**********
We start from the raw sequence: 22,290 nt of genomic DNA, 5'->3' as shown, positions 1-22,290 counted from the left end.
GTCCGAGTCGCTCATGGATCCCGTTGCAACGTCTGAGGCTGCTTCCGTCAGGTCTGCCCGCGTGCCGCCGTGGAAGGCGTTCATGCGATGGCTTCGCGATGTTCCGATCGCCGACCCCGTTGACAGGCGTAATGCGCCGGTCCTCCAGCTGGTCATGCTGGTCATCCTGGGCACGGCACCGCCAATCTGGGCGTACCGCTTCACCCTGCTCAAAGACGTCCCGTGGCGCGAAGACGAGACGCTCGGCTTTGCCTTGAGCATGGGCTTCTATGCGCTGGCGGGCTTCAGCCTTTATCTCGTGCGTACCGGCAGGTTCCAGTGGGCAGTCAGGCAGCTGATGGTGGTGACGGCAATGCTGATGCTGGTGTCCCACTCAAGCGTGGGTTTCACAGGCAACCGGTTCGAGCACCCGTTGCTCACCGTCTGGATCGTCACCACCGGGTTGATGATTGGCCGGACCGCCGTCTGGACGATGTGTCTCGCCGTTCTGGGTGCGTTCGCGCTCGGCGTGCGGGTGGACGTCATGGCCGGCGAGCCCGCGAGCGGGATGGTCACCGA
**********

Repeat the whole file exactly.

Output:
We start from the raw sequence: 22,290 nt of genomic DNA, 5'->3' as shown, positions 1-22,290 counted from the left end.
GTCCGAGTCGCTCATGGATCCCGTTGCAACGTCTGAGGCTGCTTCCGTCAGGTCTGCCCGCGTGCCGCCGTGGAAGGCGTTCATGCGATGGCTTCGCGATGTTCCGATCGCCGACCCCGTTGACAGGCGTAATGCGCCGGTCCTCCAGCTGGTCATGCTGGTCATCCTGGGCACGGCACCGCCAATCTGGGCGTACCGCTTCACCCTGCTCAAAGACGTCCCGTGGCGCGAAGACGAGACGCTCGGCTTTGCCTTGAGCATGGGCTTCTATGCGCTGGCGGGCTTCAGCCTTTATCTCGTGCGTACCGGCAGGTTCCAGTGGGCAGTCAGGCAGCTGATGGTGGTGACGGCAATGCTGATGCTGGTGTCCCACTCAAGCGTGGGTTTCACAGGCAACCGGTTCGAGCACCCGTTGCTCACCGTCTGGATCGTCACCACCGGGTTGATGATTGGCCGGACCGCCGTCTGGACGATGTGTCTCGCCGTTCTGGGTGCGTTCGCGCTCGGCGTGCGGGTGGACGTCATGGCCGGCGAGCCCGCGAGCGGGATGGTCACCGA